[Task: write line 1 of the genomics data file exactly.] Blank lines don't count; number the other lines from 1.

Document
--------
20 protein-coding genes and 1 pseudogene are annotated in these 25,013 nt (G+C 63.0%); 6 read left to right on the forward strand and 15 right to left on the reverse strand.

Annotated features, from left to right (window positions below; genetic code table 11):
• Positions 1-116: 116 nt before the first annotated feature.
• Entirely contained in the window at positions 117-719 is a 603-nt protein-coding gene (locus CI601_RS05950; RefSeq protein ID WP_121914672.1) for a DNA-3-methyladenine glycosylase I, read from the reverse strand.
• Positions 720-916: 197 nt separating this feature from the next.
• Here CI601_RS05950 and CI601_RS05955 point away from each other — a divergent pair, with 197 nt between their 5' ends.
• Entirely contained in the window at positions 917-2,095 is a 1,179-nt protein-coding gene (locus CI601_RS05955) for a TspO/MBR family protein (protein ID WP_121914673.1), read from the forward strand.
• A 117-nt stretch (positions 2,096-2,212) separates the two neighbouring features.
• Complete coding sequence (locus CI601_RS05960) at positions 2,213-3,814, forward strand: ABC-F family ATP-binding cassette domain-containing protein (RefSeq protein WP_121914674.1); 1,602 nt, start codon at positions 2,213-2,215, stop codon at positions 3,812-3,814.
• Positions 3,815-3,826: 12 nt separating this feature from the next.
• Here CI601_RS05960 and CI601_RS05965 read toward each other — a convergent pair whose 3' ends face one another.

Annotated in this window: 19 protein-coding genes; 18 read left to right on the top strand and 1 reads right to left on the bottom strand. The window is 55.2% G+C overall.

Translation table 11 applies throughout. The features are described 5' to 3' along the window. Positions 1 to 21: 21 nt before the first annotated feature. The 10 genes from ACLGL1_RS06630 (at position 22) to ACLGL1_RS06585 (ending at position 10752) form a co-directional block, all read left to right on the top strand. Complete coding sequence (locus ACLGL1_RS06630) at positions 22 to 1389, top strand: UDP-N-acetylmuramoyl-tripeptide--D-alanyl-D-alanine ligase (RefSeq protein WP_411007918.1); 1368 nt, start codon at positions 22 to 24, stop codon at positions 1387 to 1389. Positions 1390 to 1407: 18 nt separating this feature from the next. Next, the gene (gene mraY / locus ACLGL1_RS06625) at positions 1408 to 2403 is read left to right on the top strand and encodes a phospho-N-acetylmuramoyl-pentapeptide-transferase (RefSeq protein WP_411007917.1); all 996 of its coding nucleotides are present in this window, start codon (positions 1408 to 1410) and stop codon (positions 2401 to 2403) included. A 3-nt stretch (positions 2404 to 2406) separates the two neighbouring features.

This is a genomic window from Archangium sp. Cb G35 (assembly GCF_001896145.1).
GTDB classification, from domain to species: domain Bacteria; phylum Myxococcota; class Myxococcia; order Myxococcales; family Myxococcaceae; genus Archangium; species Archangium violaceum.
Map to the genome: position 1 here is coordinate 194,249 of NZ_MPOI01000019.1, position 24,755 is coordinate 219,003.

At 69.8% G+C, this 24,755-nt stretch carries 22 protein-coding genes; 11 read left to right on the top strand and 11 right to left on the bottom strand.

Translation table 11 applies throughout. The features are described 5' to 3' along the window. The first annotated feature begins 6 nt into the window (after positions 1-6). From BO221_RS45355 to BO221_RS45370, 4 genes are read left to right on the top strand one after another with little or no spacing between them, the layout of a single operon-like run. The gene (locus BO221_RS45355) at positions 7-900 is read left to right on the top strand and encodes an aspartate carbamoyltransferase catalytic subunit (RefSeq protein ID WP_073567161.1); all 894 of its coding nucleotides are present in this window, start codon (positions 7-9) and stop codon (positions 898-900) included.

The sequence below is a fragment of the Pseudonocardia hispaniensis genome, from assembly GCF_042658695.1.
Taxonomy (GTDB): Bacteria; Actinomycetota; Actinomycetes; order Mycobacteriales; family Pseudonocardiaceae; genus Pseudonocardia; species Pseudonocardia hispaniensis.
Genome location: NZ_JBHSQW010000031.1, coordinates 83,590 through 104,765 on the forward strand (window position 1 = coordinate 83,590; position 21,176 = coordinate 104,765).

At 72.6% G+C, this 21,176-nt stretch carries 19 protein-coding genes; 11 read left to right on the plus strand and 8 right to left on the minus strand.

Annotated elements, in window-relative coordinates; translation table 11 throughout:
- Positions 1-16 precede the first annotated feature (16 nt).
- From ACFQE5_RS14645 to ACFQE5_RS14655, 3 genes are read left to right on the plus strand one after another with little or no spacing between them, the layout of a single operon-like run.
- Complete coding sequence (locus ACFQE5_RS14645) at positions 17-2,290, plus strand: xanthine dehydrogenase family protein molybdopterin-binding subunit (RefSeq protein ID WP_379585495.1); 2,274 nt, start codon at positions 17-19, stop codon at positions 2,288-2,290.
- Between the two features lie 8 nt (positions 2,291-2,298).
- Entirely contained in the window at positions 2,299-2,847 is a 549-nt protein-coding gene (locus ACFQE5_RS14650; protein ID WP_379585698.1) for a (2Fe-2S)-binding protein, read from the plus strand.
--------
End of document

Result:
20 protein-coding genes and 1 pseudogene are annotated in these 25,013 nt (G+C 63.0%); 6 read left to right on the forward strand and 15 right to left on the reverse strand.